Slave Narrative of Alice Biggs

Interviewer: Miss Irene Robertson
Person Interviewed: Alice Biggs
Age: “Bout 70”
Location: Holly Grove, Arkansas

“My mother come from Kentucky and my father from Virginia. That where they born and I born close to Byhalia, Mississippi. My father was Louis Anthony and mama name Charlotte Anthony.

“Grandma and her children was sold in a lump. They wasn’t separated. Grandpa was a waiter on the Confederate side. He never come back. He died in Pennsylvania; another man come back reported that. He was a colored waitin’ man too. Grandma been dead 49 years now.

“Mama was a wash woman and a cook. They liked her. I don’t remember my father; he went off with Anthony. They lived close to Nashville, Tennessee. He never come back. Mama lived at Nashville a while. The master they had at the closin’ of the war was good to grandma and mama. It was Barnie Hardy and Old Kiss, all I ever heard her called. They stayed on a while. They liked us. He’d run us off if he’d had any bother.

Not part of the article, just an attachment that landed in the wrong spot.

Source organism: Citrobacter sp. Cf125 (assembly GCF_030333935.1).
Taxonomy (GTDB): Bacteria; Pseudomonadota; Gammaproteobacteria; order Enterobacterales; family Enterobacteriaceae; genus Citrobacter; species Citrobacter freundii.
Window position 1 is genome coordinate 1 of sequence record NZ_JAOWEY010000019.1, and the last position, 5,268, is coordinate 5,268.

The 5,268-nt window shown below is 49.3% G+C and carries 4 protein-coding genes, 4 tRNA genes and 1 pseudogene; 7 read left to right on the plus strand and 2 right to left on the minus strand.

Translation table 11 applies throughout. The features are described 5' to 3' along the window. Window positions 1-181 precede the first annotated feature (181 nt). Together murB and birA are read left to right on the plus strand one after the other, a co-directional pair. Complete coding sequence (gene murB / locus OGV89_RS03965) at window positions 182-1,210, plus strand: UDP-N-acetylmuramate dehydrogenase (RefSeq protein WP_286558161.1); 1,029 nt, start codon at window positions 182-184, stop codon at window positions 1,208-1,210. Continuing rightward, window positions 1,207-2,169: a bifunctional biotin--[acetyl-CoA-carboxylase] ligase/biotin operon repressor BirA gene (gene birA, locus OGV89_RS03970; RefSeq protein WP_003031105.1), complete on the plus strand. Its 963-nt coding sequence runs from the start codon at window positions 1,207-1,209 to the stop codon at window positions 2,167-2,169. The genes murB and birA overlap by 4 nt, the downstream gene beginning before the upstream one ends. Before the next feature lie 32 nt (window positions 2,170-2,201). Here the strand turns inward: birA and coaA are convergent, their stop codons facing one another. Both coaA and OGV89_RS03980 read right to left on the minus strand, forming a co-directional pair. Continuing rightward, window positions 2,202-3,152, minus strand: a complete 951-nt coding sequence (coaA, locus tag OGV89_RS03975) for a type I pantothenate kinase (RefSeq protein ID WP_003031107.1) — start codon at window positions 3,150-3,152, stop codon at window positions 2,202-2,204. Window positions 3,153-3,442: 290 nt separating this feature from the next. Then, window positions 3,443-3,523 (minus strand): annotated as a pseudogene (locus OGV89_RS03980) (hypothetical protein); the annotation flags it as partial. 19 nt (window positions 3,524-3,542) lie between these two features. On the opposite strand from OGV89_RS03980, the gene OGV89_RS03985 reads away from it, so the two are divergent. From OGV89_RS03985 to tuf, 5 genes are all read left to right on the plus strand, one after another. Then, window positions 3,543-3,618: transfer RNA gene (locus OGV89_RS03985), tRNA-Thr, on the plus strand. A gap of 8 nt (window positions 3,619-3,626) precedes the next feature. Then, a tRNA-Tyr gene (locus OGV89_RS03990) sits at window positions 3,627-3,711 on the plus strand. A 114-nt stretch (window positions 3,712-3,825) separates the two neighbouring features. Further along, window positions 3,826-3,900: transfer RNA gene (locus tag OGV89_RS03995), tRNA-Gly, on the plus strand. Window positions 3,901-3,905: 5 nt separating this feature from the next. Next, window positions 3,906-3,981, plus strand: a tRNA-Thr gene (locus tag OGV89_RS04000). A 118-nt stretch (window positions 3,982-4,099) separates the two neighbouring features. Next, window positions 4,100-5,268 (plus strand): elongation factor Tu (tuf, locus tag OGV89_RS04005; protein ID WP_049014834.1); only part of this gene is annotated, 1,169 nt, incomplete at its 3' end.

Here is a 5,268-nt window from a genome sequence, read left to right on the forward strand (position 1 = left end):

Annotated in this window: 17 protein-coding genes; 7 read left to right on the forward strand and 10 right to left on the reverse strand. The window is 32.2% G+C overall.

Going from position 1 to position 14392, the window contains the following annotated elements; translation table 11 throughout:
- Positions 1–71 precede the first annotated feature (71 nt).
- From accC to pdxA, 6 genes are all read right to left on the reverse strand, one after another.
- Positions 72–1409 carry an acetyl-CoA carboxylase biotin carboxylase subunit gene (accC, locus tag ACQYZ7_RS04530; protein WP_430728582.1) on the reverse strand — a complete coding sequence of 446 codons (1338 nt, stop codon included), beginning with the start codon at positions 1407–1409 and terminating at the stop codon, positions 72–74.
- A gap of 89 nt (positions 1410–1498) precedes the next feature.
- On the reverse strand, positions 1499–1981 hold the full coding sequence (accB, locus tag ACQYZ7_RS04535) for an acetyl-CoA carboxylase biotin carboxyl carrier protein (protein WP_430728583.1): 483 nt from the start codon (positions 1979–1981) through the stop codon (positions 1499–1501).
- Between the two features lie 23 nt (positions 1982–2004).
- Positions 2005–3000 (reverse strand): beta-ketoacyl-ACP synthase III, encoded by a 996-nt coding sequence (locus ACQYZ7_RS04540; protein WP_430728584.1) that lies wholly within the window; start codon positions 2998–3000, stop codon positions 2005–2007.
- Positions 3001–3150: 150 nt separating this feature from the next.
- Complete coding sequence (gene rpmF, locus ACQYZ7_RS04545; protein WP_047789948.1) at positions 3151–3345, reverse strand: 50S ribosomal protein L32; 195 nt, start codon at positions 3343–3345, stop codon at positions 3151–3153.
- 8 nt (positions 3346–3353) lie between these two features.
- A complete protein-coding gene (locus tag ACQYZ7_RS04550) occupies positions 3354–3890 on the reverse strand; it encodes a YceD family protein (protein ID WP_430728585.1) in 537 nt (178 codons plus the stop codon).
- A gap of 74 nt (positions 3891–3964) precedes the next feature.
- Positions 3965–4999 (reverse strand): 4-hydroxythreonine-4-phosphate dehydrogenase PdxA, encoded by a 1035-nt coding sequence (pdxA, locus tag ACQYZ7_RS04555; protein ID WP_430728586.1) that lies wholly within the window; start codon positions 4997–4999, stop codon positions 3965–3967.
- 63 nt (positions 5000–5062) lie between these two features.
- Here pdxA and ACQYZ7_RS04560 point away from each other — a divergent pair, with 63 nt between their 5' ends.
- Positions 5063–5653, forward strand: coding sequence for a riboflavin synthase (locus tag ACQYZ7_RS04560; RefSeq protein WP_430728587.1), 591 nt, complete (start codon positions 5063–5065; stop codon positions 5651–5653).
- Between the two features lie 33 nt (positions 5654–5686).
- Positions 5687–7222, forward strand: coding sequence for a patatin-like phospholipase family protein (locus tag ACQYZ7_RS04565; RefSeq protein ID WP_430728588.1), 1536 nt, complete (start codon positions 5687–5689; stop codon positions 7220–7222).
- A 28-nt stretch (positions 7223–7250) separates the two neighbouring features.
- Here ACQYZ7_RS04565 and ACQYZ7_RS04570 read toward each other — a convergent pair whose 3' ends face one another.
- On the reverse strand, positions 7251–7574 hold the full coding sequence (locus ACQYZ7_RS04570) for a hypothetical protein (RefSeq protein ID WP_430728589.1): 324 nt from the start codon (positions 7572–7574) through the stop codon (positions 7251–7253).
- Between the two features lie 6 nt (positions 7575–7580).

“The Ku Klux never come bout Barnie Hardy’s place. He told em at town not to bother his place.

“I never wanted to vote. I don’t know how. I am too old to try tricks new as that now.

“Honey, I been working in the field all my life. I’m what you call a country nigger. I is a widow—just me an my son in family. Our home is fair. We got two hundred acres of land, one cow and five hogs—pigs and all.

“The present conditions is kind of strange. With us it is just up-and-down-hill times. I ain’t had no dealins with the young generation. Course my son would tell you about em, but I can’t. He goes out a heap more an I do.

“I don’t get no pension. I never signed up. I gets long best I can.”

Anthony, Biggs,

Federal Writers' Project. WPA Slave Narratives. Web. 2007.

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